Equality's Amazing Vanishing Act

This year in Maine, Maryland, Minnesota, and Washington, citizens will have a chance to vote on marriage equality. In the first three, the question posted to voters is phrased affirmatively—Should the state issue civil-marriage licenses to same-sex pairs?—while in Minnesota, voters will be asked whether marriage should be defined as being between a man and a woman.

When I reported on the pro-equality campaigns in Maine and Maryland, I outlined what LGBT advocates now take as givens in any ballot campaign:

  • The undecideds will vote against us. In the pre-ballot polling, the point spread between those supporting and those opposing marriage equality is meaningless. The percentage against plus the percentage that is undecided is the real numbers to watch.
  • We lose 2 to 5 percent of our support at the polls. Of those who tell pollsters they’re on our side, 2 to 5 percent change their mind when they face the ballot question, alone in the booth.
  • We don’t gain any support during the campaign. The campaign works as hard as it can simply to hold its supporters. Whatever the polling numbers were six months in advance of the ballot are roughly what we end up with on election day.

In Washington, the story begins in 1998, when the state legislature passed a law defining marriage as being between a man and a woman. One group the state on behalf of several plaintiffs, seeking equal marriage rights for same-sex couples; they lost at the state supreme court. Local activists then followed the model set by Equality California and got a domestic partnership law passed in 2007, which offered same-sex couples a limited number of rights and responsibilities. Two years later, in 2009, the legislature expanded domestic partnerships to be nearly equal to marriage, albeit without the M-word.

The National Organization for Marriage, the big-cheese national group opposing marriage equality, and its local affiliate challenged the strengthened domestic-partnership law at the ballot. Their argument: If domestic partnership was marriage in all but name, then same-sex couples shouldn’t have it, just as they shouldn’t have marriage. Voters upheld the law 53-47, a fairly resounding victory for a referendum on same-sex partnerships.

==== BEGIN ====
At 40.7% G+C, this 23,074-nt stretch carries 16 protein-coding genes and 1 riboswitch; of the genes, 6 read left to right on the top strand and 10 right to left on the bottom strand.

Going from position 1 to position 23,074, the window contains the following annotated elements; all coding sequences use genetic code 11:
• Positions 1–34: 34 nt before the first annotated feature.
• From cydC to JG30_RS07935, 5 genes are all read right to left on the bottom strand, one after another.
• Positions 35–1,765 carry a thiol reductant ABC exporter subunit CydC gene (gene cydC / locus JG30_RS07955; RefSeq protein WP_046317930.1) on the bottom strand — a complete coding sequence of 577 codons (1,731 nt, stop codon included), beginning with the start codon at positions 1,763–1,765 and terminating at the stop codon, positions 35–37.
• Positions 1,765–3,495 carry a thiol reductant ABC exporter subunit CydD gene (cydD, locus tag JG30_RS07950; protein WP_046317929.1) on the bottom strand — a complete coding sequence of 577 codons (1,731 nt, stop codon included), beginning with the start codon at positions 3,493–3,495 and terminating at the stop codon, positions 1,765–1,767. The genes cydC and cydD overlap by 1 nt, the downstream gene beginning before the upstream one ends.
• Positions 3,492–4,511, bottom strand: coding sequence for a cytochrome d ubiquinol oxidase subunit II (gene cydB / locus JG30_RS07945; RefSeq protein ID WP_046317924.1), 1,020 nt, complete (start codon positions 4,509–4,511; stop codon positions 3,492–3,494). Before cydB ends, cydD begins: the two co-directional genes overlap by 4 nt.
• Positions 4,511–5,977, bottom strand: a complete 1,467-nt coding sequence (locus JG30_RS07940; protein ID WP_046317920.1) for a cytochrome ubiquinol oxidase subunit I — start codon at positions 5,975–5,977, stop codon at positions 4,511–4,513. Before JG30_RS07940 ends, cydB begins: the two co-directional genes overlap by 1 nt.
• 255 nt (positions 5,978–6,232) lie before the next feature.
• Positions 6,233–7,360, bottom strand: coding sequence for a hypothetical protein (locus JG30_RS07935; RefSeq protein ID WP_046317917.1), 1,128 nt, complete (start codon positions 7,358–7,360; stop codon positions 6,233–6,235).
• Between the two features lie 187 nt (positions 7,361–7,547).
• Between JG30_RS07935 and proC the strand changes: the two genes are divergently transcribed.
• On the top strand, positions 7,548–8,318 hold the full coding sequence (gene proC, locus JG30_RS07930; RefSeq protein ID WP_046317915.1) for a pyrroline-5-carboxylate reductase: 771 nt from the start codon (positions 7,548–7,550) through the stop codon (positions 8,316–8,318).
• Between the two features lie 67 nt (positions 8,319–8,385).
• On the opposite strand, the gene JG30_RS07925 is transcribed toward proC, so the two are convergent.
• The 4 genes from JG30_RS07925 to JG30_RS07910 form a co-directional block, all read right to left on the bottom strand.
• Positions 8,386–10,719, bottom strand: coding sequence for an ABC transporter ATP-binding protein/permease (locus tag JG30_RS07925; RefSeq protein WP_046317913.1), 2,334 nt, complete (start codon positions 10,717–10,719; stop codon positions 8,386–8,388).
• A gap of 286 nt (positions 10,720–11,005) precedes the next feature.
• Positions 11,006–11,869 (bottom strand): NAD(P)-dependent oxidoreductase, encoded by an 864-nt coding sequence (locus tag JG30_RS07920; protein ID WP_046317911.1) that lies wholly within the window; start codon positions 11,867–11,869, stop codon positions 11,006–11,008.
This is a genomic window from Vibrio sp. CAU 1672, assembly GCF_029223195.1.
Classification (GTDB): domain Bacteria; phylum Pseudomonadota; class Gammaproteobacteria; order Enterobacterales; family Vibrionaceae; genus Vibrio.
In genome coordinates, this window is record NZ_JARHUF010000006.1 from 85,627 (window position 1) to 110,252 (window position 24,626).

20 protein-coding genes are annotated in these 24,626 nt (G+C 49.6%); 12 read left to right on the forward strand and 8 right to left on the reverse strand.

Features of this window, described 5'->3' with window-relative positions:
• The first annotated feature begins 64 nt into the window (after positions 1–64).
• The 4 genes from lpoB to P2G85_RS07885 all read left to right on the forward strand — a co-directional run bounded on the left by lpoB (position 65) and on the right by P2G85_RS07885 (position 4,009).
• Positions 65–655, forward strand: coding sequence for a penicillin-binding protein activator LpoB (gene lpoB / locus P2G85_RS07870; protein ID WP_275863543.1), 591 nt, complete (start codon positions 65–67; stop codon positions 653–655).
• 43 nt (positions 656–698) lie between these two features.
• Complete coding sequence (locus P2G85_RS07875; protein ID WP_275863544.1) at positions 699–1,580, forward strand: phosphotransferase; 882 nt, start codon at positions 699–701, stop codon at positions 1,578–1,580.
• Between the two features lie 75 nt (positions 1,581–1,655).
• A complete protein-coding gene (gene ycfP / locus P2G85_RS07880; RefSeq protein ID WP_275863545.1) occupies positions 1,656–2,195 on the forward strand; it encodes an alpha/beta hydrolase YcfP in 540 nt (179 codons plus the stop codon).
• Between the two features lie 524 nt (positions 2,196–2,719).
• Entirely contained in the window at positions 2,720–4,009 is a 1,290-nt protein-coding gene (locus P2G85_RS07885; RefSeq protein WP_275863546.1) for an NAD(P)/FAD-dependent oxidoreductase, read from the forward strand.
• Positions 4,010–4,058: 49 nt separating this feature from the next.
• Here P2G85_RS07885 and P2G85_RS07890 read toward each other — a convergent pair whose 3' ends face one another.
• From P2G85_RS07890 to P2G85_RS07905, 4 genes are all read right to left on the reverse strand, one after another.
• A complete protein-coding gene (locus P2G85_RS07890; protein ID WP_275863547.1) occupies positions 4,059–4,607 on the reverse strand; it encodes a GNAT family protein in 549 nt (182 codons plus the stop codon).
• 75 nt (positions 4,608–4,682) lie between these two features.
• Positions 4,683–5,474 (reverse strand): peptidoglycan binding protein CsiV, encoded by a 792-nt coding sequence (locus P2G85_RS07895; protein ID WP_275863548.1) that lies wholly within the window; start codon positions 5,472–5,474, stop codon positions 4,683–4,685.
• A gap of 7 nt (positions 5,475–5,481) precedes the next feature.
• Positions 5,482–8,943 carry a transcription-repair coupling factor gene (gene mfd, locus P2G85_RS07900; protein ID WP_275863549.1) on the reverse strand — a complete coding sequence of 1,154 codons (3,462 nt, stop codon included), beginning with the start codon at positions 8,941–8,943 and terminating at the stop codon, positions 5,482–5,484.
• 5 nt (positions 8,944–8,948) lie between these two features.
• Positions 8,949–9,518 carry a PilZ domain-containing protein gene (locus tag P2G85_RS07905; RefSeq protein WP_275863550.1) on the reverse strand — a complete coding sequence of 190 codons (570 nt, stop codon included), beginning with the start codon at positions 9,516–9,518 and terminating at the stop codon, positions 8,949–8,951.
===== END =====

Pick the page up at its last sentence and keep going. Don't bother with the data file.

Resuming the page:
Of course, the goal remained full-marriage rights. Equal Rights Washington, the statewide LGBT organization, kept polling voters to assess when it was time to take the issue to the voters again. Zach Silk, campaign director for Washington United for Marriage, said that the LGBT groups now use sophisticated questioning techniques to weed out those who might express support for marriage equality to pollsters because of what he called the “social desirability factor,” but who will probably vote against it in the end. By late 2011, the group found that support was in the low 50s. “The public was on our side,” Silk explained. “That was incredibly important. We didn’t want to set ourselves up for failure. It wasn’t an overwhelming position, but we felt we had a shot.”

Unlike in Maine, where LGBT advocates kept up their education efforts even after they lost the ballot initiative, supporters of equality in Washington weren't able to go conduct the same ground operation. Nevertheless, they believed that the public discussion that had been kicked off during the domestic-partnership debate has kept the issue on the radar and continued to change minds, one by one, in dinner table conversations around the state. That last part is critical. As I’ve noted here before, people change their minds on marriage equality on an individual basis—from either knowing someone who is gay or lesbian and through conversations with advocates. It's important to realize that those who vote against marriage equality aren’t necessarily antagonistic to gay people; they’re just been too busy with their own lives to try to think the issue through. Faced with the question on the ballot, they vote for what’s most familiar.

Sensing the moment was right, a coalition of groups came together to form Washington United for Marriage, including Equal Rights Washington, unions, civic organizations, and national groups Freedom to Marry and the Human Rights Campaign. In February 2012, the groups succeeded in pressing the Washington legislature become the second to overturn its statute defining marriage as being between a man and a woman and replace it with a marriage law. As soon as the law passed, the coalition launched its ballot campaign, knowing that opponents would put it up for a vote, as indeed they did. The good news there is that the yes vote is for equality, and that it explicitly says that religious organizations can refuse to perform those marriages. Referendum 74 reads: